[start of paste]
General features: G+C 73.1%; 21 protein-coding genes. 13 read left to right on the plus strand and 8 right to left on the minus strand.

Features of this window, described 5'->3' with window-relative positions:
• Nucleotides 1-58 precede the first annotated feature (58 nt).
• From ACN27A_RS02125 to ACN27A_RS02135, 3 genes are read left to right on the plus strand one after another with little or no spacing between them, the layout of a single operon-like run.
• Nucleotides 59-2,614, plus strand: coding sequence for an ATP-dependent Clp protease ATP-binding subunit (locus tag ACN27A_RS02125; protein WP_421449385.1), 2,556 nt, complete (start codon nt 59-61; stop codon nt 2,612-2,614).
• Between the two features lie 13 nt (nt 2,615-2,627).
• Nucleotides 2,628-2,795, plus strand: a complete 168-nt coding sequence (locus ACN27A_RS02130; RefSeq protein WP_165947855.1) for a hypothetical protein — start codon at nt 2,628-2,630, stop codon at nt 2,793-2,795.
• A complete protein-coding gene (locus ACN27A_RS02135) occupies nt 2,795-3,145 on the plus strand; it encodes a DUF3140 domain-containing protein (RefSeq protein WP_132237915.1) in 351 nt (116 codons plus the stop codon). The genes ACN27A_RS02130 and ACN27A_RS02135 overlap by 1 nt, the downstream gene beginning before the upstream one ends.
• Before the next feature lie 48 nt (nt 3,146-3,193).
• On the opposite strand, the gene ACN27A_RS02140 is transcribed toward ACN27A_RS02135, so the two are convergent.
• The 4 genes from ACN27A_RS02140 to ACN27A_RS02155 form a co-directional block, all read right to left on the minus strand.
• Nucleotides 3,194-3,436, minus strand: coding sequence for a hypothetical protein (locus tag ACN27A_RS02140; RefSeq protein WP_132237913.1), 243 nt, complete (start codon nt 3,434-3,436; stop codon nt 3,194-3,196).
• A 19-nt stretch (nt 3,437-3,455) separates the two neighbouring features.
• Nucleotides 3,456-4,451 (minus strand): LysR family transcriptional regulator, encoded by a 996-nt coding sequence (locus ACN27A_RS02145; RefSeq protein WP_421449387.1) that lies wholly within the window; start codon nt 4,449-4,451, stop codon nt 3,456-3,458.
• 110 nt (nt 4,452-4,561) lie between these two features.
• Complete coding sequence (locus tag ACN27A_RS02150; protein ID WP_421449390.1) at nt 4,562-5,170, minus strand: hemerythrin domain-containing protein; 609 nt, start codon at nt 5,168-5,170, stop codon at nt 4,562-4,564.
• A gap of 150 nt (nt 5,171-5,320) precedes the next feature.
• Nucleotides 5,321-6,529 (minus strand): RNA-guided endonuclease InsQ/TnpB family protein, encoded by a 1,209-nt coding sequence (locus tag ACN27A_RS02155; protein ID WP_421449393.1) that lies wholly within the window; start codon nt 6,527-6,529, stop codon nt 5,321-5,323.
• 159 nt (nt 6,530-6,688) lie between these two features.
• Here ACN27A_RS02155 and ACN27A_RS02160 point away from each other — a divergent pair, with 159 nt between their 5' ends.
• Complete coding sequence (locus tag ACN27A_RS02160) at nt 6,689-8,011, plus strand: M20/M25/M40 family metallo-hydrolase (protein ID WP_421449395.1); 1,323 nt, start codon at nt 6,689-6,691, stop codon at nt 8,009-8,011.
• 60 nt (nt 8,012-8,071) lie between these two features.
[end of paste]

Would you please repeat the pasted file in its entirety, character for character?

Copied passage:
General features: G+C 73.1%; 21 protein-coding genes. 13 read left to right on the plus strand and 8 right to left on the minus strand.

Features of this window, described 5'->3' with window-relative positions:
• Nucleotides 1-58 precede the first annotated feature (58 nt).
• From ACN27A_RS02125 to ACN27A_RS02135, 3 genes are read left to right on the plus strand one after another with little or no spacing between them, the layout of a single operon-like run.
• Nucleotides 59-2,614, plus strand: coding sequence for an ATP-dependent Clp protease ATP-binding subunit (locus tag ACN27A_RS02125; protein WP_421449385.1), 2,556 nt, complete (start codon nt 59-61; stop codon nt 2,612-2,614).
• Between the two features lie 13 nt (nt 2,615-2,627).
• Nucleotides 2,628-2,795, plus strand: a complete 168-nt coding sequence (locus ACN27A_RS02130; RefSeq protein WP_165947855.1) for a hypothetical protein — start codon at nt 2,628-2,630, stop codon at nt 2,793-2,795.
• A complete protein-coding gene (locus ACN27A_RS02135) occupies nt 2,795-3,145 on the plus strand; it encodes a DUF3140 domain-containing protein (RefSeq protein WP_132237915.1) in 351 nt (116 codons plus the stop codon). The genes ACN27A_RS02130 and ACN27A_RS02135 overlap by 1 nt, the downstream gene beginning before the upstream one ends.
• Before the next feature lie 48 nt (nt 3,146-3,193).
• On the opposite strand, the gene ACN27A_RS02140 is transcribed toward ACN27A_RS02135, so the two are convergent.
• The 4 genes from ACN27A_RS02140 to ACN27A_RS02155 form a co-directional block, all read right to left on the minus strand.
• Nucleotides 3,194-3,436, minus strand: coding sequence for a hypothetical protein (locus tag ACN27A_RS02140; RefSeq protein WP_132237913.1), 243 nt, complete (start codon nt 3,434-3,436; stop codon nt 3,194-3,196).
• A 19-nt stretch (nt 3,437-3,455) separates the two neighbouring features.
• Nucleotides 3,456-4,451 (minus strand): LysR family transcriptional regulator, encoded by a 996-nt coding sequence (locus ACN27A_RS02145; RefSeq protein WP_421449387.1) that lies wholly within the window; start codon nt 4,449-4,451, stop codon nt 3,456-3,458.
• 110 nt (nt 4,452-4,561) lie between these two features.
• Complete coding sequence (locus tag ACN27A_RS02150; protein ID WP_421449390.1) at nt 4,562-5,170, minus strand: hemerythrin domain-containing protein; 609 nt, start codon at nt 5,168-5,170, stop codon at nt 4,562-4,564.
• A gap of 150 nt (nt 5,171-5,320) precedes the next feature.
• Nucleotides 5,321-6,529 (minus strand): RNA-guided endonuclease InsQ/TnpB family protein, encoded by a 1,209-nt coding sequence (locus tag ACN27A_RS02155; protein ID WP_421449393.1) that lies wholly within the window; start codon nt 6,527-6,529, stop codon nt 5,321-5,323.
• 159 nt (nt 6,530-6,688) lie between these two features.
• Here ACN27A_RS02155 and ACN27A_RS02160 point away from each other — a divergent pair, with 159 nt between their 5' ends.
• Complete coding sequence (locus tag ACN27A_RS02160) at nt 6,689-8,011, plus strand: M20/M25/M40 family metallo-hydrolase (protein ID WP_421449395.1); 1,323 nt, start codon at nt 6,689-6,691, stop codon at nt 8,009-8,011.
• 60 nt (nt 8,012-8,071) lie between these two features.